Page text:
Gather Ye Rosehips While Ye May

Rose Hips
Foraged wild rosehips from the Pacific NW

Allow me to be straightforward. This post contains a little bit of everything herbs, social issues, poetry. One defining feature is that I can’t make up my mind, but nevertheless I would like to impart some vital musings onto you. Let me start with a famous poem, which both frustrates and inspires.

To the Virgins, to Make Much of Time

Gather ye rosebuds while ye may,
Old Time is still a-flying;
And this same flower that smiles today
Tomorrow will be dying.

The glorious lamp of heaven, the sun,
The higher he’s a-getting,
The sooner will his race be run,
And nearer he’s to setting.

That age is best which is the first,
When youth and blood are warmer;
But being spent, the worse, and worst
Times still succeed the former.

Then be not coy, but use your time,
And while ye may, go marry;
For having lost but once your prime,
You may forever tarry.

Robert Herrick, 1591-1674

I’m going to be honest: I hate this poem. I will not argue that it has good form, but the implications are grim and – frankly – laughable. “That age is best which is the first, / When youth and blood are warmer; / But being spent, the worse, and worst / Times still succeed the former.” Oh please, Robert Herrick, tell me again how priceless virgins are. I mean, this isn’t Goblin’s Market, but subtlety isn’t Herrick’s strong suit. This poem repeats itself in my head as I gather nutrient-rich rosehips for my winter tea, contemplating the dying of another year. My mind races with the stories of women being sexually assaulted and I ponder how desperately our society worships youth and then exploits its innocence. Many women, myself included, are all reminded of our own personal experiences of being rendered used and then (supposedly) useless. And the representation of women throughout literature, and much of recorded history, has frequently left me unsatisfied.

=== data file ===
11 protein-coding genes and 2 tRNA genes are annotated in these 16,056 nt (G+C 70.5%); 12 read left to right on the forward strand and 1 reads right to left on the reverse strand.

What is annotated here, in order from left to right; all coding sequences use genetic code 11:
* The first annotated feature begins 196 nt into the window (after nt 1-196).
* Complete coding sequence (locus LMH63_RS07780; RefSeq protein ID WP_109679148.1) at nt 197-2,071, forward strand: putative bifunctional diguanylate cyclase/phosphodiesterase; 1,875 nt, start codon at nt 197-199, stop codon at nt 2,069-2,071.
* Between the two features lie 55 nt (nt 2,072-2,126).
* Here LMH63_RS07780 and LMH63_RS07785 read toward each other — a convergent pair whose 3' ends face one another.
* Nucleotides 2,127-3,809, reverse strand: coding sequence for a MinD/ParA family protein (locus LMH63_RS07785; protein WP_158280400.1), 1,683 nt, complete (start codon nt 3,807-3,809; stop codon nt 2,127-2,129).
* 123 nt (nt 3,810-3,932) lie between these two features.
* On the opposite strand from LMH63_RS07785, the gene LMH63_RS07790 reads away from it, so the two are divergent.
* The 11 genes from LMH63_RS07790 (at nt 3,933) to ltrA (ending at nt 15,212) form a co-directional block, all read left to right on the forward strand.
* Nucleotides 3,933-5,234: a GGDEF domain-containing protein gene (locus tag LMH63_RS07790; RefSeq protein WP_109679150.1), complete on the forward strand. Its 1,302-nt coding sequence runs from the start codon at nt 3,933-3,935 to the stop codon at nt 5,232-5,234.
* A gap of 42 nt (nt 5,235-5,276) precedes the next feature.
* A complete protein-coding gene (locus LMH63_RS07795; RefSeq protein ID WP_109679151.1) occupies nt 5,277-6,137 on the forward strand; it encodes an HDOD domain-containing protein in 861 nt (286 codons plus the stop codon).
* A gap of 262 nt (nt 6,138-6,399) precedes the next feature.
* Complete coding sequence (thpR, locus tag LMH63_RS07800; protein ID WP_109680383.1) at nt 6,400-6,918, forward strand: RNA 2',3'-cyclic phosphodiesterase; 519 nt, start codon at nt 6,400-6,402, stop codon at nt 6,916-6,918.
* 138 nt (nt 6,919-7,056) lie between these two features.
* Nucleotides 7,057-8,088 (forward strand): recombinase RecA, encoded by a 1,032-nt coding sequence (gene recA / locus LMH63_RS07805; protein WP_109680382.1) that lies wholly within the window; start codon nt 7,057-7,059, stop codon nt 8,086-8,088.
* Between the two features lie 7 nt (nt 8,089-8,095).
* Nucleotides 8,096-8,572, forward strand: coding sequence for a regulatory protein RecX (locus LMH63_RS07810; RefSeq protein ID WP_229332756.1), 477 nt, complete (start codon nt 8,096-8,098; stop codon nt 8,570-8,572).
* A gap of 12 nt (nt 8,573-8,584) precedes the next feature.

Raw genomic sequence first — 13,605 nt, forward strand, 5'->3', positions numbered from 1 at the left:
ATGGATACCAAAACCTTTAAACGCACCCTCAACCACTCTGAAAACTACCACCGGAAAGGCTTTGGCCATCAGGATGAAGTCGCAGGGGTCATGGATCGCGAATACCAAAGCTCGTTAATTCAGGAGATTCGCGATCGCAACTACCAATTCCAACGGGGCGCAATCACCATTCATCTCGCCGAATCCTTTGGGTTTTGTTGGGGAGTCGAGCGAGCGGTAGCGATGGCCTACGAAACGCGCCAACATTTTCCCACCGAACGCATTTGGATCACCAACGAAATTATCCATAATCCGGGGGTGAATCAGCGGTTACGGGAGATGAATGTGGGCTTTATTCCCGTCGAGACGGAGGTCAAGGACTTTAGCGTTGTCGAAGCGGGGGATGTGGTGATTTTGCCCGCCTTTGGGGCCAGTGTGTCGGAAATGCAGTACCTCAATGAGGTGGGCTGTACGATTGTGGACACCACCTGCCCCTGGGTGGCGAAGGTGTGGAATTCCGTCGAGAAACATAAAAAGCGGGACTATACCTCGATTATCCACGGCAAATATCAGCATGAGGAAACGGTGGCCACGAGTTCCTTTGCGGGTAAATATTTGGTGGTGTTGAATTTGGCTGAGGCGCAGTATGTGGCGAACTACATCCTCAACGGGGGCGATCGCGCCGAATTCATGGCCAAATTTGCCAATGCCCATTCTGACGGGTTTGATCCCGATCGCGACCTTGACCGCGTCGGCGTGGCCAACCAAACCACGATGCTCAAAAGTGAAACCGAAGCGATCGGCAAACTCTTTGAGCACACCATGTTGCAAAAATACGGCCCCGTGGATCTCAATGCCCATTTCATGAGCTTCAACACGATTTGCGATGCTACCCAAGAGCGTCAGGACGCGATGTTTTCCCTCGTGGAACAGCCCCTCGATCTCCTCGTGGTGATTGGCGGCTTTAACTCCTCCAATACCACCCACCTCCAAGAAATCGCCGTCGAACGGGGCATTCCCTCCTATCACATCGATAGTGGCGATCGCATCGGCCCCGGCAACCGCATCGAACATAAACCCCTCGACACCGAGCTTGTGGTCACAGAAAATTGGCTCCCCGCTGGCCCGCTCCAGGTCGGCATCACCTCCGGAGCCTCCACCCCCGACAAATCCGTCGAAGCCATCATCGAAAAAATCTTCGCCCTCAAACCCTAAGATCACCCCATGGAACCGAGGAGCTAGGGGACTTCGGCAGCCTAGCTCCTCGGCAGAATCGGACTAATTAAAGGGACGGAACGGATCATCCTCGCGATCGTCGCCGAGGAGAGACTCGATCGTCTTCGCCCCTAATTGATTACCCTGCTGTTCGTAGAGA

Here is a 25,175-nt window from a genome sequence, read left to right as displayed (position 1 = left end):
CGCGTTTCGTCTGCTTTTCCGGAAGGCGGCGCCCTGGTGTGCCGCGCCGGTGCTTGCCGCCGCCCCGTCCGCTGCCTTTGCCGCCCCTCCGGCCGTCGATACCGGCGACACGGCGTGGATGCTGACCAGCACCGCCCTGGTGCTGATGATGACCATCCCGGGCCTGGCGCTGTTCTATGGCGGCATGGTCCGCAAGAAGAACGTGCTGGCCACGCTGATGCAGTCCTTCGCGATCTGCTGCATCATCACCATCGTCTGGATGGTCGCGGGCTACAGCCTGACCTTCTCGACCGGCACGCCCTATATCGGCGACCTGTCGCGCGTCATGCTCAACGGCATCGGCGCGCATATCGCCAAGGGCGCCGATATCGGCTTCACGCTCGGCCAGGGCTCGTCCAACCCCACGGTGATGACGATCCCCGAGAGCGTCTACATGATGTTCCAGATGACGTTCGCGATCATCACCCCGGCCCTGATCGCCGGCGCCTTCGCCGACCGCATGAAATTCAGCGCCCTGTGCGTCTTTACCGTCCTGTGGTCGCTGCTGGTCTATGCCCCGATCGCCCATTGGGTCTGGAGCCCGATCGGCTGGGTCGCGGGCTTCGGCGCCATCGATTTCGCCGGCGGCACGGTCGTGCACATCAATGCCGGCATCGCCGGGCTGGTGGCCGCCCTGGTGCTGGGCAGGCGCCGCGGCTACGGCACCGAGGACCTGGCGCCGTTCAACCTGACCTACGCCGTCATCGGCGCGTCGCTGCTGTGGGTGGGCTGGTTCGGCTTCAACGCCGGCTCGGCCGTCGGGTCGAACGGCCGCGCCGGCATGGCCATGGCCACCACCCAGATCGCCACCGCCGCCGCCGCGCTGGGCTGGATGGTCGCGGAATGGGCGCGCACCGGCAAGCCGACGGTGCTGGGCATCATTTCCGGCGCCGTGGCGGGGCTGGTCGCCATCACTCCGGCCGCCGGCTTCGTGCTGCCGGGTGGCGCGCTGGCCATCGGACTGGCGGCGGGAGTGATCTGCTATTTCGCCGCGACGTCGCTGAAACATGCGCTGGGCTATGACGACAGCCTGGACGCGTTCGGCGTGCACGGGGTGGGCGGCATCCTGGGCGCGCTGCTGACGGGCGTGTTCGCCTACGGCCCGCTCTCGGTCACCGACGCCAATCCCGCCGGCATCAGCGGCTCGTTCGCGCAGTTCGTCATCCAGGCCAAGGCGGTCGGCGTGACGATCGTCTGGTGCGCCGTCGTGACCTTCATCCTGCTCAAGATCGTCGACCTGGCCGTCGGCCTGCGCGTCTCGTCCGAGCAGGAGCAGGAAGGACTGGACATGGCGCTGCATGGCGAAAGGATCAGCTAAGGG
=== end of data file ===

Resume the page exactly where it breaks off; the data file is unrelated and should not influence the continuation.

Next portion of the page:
Rose Seeds
Wild rose seeds harvested from rosehips

Women have often been associated with fruiting and flowering. Shakespeare even related his “deflowered” female characters to moldy oranges. Yes, it’s undeniable that women have a biological clock and we have our own seasons in life, but why is it that women are valued so radically different at varying stages of life? May I suggest that when we put so much value on the flower and the fruit, we forget the tree that bore them.

What truly pains me is the dismissal of the value of experience. Women (and men for that matter) have gained so much wisdom by the time of their golden years, and our society is quick to excuse and devalue them. It isn’t any secret that times have changed and not all wisdom is timeless, but assigning value only to that which can re-produce is doing our community a great disservice. Where did our wisdom go? And why does it seem that so many young adults are unprepared for the challenges which present themselves today? Many millennials struggle to adequately feed themselves, defend themselves, and heal themselves. Valuable traditions are quietly being forgotten. Meanwhile, nature carries on: flowering, fruiting and passing on its wisdom. And there’s so much to learn from nature!

Take rosehips for example. There are over 100 species of roses, all of which bear rosehips: one of the most vitamin-C rich foods. Roses are sweetly smelling and easy to harvest, gather seeds from and plant for yourself. When in bloom you can make rosewater to use as a facial toner, drink as a tea to promote healthy digestion, or help to ease anxiety (both as a tea and as aromatherapy). Find wild roses and their health benefits are yours for the taking.

To wrap up this rosy rant, I encourage you to be mindful of the resources that surround us. There is so much wisdom, in plants, in places, and – especially – in people. Don’t take your environment for granted. Learn from it, nurture it and celebrate it, both “when youth and blood are warmer” and during its dying days, only to be reborn in the coming seasons.